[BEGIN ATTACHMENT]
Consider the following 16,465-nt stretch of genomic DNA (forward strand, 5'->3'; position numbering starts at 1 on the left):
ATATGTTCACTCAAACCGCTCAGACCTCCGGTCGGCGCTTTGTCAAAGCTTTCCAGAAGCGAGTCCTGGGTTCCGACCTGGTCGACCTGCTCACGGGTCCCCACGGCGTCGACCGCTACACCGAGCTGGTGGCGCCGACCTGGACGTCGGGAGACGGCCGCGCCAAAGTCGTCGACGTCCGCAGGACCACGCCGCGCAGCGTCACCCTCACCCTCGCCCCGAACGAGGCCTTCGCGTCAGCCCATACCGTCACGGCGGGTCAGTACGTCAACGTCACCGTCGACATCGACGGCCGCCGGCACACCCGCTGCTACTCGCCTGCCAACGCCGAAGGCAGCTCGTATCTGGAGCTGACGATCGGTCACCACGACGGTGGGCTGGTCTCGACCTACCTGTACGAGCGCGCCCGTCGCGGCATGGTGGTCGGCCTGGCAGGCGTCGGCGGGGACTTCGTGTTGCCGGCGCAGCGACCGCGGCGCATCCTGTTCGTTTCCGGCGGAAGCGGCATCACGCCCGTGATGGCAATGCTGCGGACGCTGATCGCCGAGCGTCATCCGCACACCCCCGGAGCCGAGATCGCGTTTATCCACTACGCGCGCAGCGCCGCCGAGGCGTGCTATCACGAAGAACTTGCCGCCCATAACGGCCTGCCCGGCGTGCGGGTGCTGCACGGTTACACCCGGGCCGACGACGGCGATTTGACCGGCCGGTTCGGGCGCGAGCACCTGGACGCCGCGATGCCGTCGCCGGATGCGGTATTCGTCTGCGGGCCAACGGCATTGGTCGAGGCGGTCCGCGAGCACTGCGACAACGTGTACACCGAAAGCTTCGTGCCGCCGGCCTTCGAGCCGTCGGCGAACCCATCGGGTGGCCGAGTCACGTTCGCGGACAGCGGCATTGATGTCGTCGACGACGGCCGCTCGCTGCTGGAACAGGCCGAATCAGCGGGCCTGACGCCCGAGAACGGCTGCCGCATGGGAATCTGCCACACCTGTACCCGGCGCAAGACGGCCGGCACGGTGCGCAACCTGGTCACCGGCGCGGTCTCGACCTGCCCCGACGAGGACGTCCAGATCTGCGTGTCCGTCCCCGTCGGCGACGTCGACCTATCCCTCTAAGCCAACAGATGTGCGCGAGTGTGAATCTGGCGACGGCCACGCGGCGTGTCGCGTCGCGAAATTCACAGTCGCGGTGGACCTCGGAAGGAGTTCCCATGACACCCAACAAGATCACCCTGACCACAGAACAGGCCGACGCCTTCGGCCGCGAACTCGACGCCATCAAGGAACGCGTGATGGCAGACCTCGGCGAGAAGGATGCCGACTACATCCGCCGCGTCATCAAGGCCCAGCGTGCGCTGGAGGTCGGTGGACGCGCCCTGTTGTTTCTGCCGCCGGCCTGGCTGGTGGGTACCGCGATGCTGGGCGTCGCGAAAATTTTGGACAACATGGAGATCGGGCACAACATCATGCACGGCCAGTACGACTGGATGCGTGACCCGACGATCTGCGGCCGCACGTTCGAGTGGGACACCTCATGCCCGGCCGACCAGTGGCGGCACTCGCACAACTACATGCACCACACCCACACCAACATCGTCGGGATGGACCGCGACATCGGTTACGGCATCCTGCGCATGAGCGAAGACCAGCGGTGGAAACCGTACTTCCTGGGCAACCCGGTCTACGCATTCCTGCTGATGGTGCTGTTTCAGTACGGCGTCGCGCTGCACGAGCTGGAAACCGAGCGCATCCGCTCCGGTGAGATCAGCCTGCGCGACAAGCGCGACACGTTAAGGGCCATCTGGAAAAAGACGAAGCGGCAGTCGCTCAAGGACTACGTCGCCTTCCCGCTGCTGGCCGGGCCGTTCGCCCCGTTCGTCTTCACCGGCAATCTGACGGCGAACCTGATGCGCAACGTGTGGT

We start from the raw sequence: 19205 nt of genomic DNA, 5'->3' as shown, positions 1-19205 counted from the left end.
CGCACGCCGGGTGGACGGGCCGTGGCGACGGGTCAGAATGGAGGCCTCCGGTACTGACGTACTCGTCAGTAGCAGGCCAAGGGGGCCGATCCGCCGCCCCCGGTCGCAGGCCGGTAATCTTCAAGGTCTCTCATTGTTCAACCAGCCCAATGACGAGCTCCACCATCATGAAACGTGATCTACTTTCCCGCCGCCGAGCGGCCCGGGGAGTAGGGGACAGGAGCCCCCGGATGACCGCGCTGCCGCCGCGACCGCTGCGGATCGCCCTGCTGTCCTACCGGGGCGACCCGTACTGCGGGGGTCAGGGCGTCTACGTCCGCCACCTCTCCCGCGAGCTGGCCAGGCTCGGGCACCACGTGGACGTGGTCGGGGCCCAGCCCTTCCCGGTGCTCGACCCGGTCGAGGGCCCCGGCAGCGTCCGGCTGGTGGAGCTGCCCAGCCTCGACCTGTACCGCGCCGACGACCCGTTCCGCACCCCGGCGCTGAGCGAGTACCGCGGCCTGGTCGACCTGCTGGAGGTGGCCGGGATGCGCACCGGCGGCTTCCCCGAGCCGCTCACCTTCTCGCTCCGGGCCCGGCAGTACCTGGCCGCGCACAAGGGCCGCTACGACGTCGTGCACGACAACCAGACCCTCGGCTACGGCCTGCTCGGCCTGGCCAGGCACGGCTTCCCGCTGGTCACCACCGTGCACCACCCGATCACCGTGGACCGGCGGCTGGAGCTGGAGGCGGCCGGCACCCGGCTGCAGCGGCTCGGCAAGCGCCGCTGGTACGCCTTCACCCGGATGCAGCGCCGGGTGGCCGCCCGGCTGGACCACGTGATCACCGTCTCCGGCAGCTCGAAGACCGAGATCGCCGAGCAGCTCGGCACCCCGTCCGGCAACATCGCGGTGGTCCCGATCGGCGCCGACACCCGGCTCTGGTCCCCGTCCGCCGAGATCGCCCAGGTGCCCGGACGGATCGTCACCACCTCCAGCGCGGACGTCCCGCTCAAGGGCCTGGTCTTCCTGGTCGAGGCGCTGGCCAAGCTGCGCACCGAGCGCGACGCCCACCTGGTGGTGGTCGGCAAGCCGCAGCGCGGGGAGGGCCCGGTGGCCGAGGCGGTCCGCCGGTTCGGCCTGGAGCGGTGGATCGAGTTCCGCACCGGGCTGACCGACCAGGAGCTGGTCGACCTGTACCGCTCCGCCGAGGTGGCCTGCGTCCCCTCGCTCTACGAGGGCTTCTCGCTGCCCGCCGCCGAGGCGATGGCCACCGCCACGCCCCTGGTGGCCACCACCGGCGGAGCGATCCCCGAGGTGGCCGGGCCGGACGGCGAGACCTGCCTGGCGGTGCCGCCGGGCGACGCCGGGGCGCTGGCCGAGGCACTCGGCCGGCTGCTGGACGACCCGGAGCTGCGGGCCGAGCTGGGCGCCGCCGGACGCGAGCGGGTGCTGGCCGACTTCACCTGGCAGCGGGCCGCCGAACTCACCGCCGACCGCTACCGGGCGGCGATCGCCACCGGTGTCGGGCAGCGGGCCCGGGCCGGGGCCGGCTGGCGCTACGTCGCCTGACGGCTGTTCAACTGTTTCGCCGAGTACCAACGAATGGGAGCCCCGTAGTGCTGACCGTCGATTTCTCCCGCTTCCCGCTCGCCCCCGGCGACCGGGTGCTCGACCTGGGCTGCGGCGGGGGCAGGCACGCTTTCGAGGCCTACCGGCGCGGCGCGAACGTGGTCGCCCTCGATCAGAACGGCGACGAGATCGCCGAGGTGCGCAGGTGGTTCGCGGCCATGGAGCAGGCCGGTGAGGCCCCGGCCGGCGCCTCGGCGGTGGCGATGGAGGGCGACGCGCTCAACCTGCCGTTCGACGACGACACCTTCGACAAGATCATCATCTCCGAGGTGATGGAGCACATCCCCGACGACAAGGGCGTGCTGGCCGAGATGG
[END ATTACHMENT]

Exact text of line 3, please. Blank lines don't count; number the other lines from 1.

We start from the raw sequence: 19205 nt of genomic DNA, 5'->3' as shown, positions 1-19205 counted from the left end.